Male Cassin’s finches have a rustic coloration, boasting brown bodies with reddish-pink heads and chests. Their stomachs are usually a light gray-white, matching their pale gray bills.
The female Cassin’s finches are brown and white with streaked chests, looking similar to juveniles.
If you’re in Washington during the springtime, you’ll find plenty of Cassin’s finches roaming the wild. Their numbers dwindle the rest of the year, but a few will linger in the state’s signature coniferous forests.
Their diet will shift depending on the season – these birds love seeds in the summer and fruit in the winter. As such, try to attract them to your backyard feeders with sunflower seeds or mulberries, respectively.
This bird has a charming and dynamic warble with long pauses in between.
While bird’s nests are known for being tough little creations, the Cassin’s finch nest is a little delicate. These finches usually construct theirs with weed stems and thin twigs.
- Species Name: Fringilla montifringilla
- Length: 16 cm
- Weight: 23 grams to 29 grams
- Wingspan: 25 cm to 29 cm
As a painter, I’m a big fan of visual contrast. The brambling is a rare and dashing sight since its warm feathers stand out against Washington’s green trees.
These beautiful finches have mottled gray and black heads with bold orange chests. Their wings boast streaks of black and white.
Female bramblings have similar coloration but are a little more faded.
Bramblings will be a challenge for even experienced birdwatchers since they’re an accidental species in Washington. However, keep a close eye on forests with willow and birch trees.
They also occasionally show up in parks or backyards, particularly if they have the above trees.
The brambling has a seasonal diet – they prefer insects in the summer, but forage for seeds when it gets cold.
They have sparse and high-pitched notes, alternating between a chip and a buzzy tweet.
Want to challenge your eye for detail? The brambling looks very similar to a common chaffinch.
- Species Name: Haemorhous mexicanus
- Length: 13 cm to 14 cm
- Weight: 16 grams to 27 grams
- Wingspan: 20 cm to 25 cm
There’s nothing wrong with wanting to seek out more common birds if you’re on a time limit. The house finch is quite easy to find (and even easier to hear).
The male house finch is rather dashing with a light brown body and blushing red head and chest. The female house finch goes for simplicity with a light gray and brown mottled body.
The house finch appears throughout Washington state year-round, though shows up a little more often during the summer. Expect to encounter and hear their chattering flocks in parks, farms, and backyards.
They also are quite fond of bird baths!
There’s no mystery to the house finch’s diet (and it’s a big reason why they’re so widespread). These birds love seeds, flower buds, and fruit, but sometimes will eat tiny insects called aphids.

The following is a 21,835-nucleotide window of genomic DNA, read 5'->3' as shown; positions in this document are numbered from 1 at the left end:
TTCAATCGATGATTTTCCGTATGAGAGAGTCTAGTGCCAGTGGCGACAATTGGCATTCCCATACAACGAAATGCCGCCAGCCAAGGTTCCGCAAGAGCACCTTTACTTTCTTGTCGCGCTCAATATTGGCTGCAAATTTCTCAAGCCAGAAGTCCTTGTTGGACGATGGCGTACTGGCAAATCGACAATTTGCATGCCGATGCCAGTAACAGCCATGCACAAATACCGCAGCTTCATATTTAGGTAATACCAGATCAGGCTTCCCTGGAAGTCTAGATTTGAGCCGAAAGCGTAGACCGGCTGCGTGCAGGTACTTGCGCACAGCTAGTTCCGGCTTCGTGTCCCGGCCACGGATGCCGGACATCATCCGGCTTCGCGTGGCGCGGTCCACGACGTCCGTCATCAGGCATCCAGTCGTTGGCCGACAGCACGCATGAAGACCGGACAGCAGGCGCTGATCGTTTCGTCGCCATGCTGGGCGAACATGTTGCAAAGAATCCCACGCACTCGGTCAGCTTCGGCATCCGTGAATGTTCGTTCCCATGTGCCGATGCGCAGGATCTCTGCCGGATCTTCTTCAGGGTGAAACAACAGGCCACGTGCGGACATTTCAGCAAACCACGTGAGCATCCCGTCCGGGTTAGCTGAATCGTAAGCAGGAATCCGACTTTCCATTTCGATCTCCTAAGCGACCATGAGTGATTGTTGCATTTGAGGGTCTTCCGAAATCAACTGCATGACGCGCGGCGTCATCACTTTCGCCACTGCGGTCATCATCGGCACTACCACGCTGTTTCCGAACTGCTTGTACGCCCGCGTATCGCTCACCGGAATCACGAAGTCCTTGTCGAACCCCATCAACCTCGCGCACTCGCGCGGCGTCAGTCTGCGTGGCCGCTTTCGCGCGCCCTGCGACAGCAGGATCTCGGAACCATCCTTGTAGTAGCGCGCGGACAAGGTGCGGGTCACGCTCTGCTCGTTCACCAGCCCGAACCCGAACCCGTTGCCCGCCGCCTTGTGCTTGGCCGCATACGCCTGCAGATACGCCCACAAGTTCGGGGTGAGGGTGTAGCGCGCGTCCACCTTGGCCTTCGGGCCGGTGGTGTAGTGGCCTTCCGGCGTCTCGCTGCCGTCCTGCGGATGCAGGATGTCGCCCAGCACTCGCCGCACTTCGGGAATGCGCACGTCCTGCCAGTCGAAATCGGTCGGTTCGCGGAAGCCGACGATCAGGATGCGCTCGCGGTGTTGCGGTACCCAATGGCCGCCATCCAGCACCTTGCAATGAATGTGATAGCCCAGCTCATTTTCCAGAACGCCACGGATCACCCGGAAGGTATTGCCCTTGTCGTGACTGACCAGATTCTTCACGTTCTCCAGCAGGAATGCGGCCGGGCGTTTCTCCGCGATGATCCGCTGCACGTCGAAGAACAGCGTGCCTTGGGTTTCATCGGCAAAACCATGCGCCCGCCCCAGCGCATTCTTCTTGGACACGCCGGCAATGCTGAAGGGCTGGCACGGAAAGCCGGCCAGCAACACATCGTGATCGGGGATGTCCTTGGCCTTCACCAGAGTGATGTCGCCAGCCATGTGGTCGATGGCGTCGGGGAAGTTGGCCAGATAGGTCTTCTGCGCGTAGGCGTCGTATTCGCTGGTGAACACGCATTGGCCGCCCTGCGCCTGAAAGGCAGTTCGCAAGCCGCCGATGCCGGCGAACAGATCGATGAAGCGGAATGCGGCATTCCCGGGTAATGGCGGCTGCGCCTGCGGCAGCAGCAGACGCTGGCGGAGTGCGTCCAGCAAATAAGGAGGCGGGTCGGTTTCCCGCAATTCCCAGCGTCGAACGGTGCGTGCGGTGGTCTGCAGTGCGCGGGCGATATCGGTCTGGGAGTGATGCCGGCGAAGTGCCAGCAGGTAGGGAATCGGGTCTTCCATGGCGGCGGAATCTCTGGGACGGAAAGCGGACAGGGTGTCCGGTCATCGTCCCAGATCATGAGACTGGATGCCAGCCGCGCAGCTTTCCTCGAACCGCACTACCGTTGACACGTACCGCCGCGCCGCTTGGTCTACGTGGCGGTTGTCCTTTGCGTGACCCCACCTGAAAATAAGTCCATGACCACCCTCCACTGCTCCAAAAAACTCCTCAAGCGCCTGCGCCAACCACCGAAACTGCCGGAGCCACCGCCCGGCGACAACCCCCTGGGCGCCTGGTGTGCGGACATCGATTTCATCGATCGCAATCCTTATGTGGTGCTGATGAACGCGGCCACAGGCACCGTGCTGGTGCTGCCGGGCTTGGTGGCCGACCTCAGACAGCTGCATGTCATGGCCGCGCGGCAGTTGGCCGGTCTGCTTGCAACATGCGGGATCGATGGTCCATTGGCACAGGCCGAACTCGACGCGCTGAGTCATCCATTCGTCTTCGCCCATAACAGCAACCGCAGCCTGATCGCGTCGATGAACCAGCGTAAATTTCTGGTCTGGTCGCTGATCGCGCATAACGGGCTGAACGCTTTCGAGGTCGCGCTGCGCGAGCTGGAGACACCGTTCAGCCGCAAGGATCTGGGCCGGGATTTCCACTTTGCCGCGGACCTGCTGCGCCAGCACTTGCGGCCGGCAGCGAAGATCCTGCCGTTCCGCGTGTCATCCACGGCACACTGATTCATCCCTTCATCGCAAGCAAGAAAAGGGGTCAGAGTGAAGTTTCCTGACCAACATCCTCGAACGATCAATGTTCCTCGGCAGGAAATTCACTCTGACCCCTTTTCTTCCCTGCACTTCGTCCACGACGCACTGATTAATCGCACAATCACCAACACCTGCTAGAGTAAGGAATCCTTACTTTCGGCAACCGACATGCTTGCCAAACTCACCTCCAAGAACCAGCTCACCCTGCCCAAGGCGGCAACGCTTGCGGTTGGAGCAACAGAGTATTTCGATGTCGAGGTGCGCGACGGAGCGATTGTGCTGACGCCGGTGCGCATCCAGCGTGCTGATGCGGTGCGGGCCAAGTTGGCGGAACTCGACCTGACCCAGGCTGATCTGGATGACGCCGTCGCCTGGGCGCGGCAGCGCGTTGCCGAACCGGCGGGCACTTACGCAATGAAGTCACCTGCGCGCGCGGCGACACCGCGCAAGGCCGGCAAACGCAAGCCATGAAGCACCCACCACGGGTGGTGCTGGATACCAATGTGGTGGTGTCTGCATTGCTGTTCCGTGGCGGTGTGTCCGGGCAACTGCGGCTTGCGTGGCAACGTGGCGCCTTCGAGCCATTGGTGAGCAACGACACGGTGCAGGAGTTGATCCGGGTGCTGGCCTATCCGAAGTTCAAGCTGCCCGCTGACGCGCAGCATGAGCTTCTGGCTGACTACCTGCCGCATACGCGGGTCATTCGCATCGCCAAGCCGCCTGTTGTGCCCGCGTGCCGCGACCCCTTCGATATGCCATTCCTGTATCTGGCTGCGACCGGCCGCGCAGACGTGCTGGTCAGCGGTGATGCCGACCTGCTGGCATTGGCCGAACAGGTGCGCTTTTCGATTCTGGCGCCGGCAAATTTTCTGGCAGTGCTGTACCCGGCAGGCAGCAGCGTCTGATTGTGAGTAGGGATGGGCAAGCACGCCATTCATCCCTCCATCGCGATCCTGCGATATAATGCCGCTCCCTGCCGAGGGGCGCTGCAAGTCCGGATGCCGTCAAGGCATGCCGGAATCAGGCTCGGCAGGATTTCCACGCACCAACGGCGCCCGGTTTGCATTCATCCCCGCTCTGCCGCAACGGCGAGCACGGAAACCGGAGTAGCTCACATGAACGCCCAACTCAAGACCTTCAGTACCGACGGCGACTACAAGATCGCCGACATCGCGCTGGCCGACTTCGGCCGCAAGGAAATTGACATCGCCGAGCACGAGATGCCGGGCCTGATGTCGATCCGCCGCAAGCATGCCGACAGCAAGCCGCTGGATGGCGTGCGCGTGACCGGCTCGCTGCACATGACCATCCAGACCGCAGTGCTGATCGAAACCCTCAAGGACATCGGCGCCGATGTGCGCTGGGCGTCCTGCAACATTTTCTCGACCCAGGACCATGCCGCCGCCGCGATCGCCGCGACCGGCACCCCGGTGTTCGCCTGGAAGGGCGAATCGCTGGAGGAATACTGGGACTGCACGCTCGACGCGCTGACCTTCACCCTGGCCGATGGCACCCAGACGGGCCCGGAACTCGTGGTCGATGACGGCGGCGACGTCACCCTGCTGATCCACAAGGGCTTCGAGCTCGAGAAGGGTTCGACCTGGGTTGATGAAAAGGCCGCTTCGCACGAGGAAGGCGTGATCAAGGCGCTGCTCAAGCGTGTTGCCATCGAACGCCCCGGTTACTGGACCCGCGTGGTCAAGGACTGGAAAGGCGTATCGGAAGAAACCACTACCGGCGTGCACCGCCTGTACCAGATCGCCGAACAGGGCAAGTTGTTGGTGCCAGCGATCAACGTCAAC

Want to attract a few social birds for some backyard viewing? Get yourself a platform feeder and outfit it with millet or black oil sunflower seeds.
The house finch may not seem as bombastic as other finches, but their finch song begs to differ. They warble complex notes composed of chirps, cheeps, and tweets.
Unlike some finch species, house finches are very comfortable in urban locations. They’re one of the most adaptable birds in the United States.
- Species Name: Acanthis flammea
- Length: 12 cm to 14 cm
- Weight: 11 grams to 20 grams
- Wingspan: 19 cm to 22 cm
Washington has a solid four seasons and this bird prefers to show up during the most dramatic one. When you see the common redpoll against a sheet of freshly fallen snow, you’ll never forget it.
The male common redpoll has a speckled brown and white body, white breast, and a signature red spot on its forehead. Its beak is a bright orange and a little shorter than other finches.
The female common redpoll also has the red forehead spot, but an entirely brown body with white streaks.
These finches prefer to pop up during the winter season as well as early spring. You’ll have no trouble spotting them as they fly around weedy fields or forage in trees.
Common redpolls chase after insects during the summer, but stock up on seeds in the winter. They’re also keen on visiting backyard feeders for an easy meal, so stock up on nyjer seeds.
The redpoll song is crisp and short, composed of chit-chit-chit sounds in successions of two or three.
You don’t have to venture very far to see a common redpoll. These birds often prefer to skirt the edges of forests and fields.
- Species Name: Acanthis hornemanni
- Length: 12 cm to 14 cm
- Weight: 11 grams to 20 grams
- Wingspan: 22 cm to 23 cm
While the common redpoll is easier to spot, the hoary redpoll is an accidental species in Washington. They’re quite an elegant sight, so bring your best binoculars.